The EU, Homes for All and a Mission to Mars

 

Manned mission to Mars : Ascent stage (NASA Hu...
Manned mission to Mars : Ascent stage (NASA Human Exploration of Mars Design Reference Architecture 5.0) Feb 2009 (Photo credit: Wikipedia)

 

It is well known that Britain pays a net contribution to the EU budget. In other words, we pay more into the EU than the EU gives us back in money it spends in Britain. In 2010, that figure was £6.9 billion, and it is steadily rising.

Clearly there are lots of other costs attached to EU membership – the regulatory costs imposed on business, for example, or the economic loss caused by EU restrictions on our trade with the rest of the world. Gerard Batten MEP and economist Tim Congdon have done some sums and put the total cost at £77 billion for the year 2010 alone. This figure is steadily rising too.

Those figures are so big, let’s try and put them into perspective.

Imagine we magically were not in the EU any more. Those costs of EU membership would be gone.

That net contribution to the EU budget, £6.9 billion, is enough to build 138,000 homes at £50,000 each. According to Shelter, that would be enough to house all the homeless people in the country – in just the first year. Now that’s sorted, what shall we do with our saving in year 2?

The figure for the total cost to the British economy of our membership, at £77 billion, is roughly what it would cost to mount a manned mission to Mars. In just the first year. Which planet shall we go to in year 2?

So how about we leave the EU, solve our housing crisis and pay for a British manned mission to Mars … and then discuss how to spend our saving in years 2, 3, 4 and 5?

Kind of makes you think, doesn’t it?

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2 thoughts on “The EU, Homes for All and a Mission to Mars

  1. Sometimes the most obvious is overlooked and this current wave of movement away from austerity should have been foreseen because it was obviously going to happen. The populace was never going to accept indefinitely continuous reductions in living standards and loss of privileges. It was not by me and certainly not by the likes of Merkel who if it had been would have realised that the stability pact was never going to work. I have been predicting the demise of the euro and the EU but felt that it would take some time to happen. However with the recent turn of events I now believe that the end is more likely to be sooner rather than later and that 77 billion repatriation you desire is going to happen. The downside is the structurally faulty EU and euro-zone collapse is going to complete the work that the banking crisis started and there is going to be complete meltdown of the Europe’s financial system. That meltdown will have far more damaging effects than any austerity programme would have had but then austerity whilst wedded to the euro and without abolishing the Brussels commissars was never going to fix the problem either.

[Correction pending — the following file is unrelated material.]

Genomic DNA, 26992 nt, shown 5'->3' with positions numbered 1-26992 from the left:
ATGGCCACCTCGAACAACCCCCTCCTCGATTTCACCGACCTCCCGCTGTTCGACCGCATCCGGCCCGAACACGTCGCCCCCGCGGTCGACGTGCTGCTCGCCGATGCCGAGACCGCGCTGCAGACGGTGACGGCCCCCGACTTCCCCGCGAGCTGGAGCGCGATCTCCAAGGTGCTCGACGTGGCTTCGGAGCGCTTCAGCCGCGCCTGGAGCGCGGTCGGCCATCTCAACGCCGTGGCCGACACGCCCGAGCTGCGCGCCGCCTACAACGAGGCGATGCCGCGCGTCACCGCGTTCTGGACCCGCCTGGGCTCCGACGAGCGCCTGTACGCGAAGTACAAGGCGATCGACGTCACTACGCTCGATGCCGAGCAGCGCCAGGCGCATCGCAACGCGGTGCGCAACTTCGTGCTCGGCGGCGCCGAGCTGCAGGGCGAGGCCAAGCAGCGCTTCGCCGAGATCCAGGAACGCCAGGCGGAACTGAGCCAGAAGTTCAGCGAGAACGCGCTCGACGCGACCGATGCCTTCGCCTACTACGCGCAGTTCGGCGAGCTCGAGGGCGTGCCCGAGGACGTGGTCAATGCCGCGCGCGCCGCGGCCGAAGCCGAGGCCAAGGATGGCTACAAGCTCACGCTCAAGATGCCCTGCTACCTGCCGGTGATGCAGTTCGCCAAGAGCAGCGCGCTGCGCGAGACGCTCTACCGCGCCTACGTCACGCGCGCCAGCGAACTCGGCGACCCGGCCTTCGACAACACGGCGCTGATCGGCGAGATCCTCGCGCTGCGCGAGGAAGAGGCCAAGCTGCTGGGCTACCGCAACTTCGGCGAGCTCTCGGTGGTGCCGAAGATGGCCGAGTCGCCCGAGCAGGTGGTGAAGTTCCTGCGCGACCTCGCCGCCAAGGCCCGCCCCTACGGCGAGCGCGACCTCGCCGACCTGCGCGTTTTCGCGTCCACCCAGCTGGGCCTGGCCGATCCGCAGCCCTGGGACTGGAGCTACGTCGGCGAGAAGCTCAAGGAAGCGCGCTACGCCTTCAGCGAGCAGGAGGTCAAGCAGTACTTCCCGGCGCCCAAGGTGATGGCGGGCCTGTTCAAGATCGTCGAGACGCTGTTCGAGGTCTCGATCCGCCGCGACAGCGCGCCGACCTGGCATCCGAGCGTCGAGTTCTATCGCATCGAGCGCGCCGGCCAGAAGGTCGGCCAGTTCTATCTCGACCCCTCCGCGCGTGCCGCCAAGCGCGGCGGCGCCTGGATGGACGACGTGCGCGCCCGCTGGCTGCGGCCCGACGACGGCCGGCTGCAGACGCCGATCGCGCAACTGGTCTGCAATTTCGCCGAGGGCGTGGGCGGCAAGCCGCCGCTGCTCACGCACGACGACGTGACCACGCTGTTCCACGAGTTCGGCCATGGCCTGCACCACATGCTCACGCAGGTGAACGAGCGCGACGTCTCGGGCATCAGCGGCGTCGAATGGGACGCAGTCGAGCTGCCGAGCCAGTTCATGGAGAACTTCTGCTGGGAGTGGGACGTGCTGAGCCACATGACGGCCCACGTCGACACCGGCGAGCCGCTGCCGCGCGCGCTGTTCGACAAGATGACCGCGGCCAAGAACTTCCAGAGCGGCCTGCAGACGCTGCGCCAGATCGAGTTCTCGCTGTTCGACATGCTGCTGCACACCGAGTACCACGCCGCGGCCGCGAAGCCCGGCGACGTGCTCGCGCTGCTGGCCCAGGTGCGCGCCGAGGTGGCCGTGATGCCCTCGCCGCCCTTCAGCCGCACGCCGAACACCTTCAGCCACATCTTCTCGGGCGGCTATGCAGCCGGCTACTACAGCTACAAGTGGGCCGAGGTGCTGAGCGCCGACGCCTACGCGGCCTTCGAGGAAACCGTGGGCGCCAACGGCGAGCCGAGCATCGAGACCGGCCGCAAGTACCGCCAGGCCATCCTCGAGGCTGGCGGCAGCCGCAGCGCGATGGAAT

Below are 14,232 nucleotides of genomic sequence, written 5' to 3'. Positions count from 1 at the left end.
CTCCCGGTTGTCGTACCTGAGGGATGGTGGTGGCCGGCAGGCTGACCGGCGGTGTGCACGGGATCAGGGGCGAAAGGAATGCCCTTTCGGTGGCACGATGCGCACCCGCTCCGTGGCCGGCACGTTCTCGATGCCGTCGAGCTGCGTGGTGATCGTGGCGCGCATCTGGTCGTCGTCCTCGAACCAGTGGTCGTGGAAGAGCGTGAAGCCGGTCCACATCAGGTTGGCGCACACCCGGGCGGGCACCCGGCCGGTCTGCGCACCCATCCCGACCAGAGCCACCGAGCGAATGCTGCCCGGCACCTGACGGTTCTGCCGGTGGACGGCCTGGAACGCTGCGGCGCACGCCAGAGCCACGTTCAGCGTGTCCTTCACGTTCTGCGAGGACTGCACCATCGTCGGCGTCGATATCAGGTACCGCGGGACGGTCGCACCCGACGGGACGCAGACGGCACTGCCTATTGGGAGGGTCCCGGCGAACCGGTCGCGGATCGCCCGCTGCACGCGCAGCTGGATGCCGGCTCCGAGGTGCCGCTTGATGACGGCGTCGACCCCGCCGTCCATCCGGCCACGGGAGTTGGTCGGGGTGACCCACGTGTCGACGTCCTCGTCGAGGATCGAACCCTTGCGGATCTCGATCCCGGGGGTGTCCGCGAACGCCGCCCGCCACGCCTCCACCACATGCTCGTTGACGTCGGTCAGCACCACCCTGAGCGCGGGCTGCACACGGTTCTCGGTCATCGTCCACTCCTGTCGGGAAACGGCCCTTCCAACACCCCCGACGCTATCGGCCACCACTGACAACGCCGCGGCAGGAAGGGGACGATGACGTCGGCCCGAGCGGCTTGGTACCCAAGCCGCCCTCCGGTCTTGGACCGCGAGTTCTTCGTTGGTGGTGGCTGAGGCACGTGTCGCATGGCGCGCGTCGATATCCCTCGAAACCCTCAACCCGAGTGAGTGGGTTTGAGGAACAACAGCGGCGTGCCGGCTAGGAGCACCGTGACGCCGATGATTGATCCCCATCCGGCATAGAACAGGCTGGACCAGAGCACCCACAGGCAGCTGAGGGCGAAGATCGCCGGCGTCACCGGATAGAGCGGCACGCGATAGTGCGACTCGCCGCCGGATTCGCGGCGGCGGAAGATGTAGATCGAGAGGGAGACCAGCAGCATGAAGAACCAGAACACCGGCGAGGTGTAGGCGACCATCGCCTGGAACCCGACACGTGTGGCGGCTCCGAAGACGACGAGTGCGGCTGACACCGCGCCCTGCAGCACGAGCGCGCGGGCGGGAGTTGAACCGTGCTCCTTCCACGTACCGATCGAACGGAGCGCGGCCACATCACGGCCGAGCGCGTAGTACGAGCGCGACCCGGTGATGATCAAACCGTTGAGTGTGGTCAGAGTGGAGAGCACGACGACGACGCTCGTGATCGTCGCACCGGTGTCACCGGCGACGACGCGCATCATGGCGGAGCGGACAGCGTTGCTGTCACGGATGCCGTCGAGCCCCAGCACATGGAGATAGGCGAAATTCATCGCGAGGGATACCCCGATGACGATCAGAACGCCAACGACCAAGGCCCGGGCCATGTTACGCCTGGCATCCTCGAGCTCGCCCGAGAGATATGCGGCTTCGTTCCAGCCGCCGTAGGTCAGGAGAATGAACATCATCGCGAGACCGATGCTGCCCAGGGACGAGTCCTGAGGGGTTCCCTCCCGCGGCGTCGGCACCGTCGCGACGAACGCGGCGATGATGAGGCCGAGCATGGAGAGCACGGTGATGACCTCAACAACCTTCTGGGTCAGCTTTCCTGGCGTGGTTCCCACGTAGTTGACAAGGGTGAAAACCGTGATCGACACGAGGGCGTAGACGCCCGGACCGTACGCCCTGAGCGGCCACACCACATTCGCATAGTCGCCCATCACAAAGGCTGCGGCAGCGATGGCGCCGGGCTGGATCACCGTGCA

• To be fair, it’s not a £77 billion repatriation. It’s a £7 billion repatriation of money we are currently giving to the EU. The other £70 billion is simply destroyed by our membership of the EU, and not given to anyone.

      Unfortunately I don’t share your view that the end will be soon. I suspect the Eurocrats will duck and dive for quite a while yet. I also don’t buy into the theory that the end of the Euro is bound to lead to financial Armageddon in Europe. I think a great deal of that is PR by the EU commissars, to discourage people from thinking about that outcome as a sensible option.

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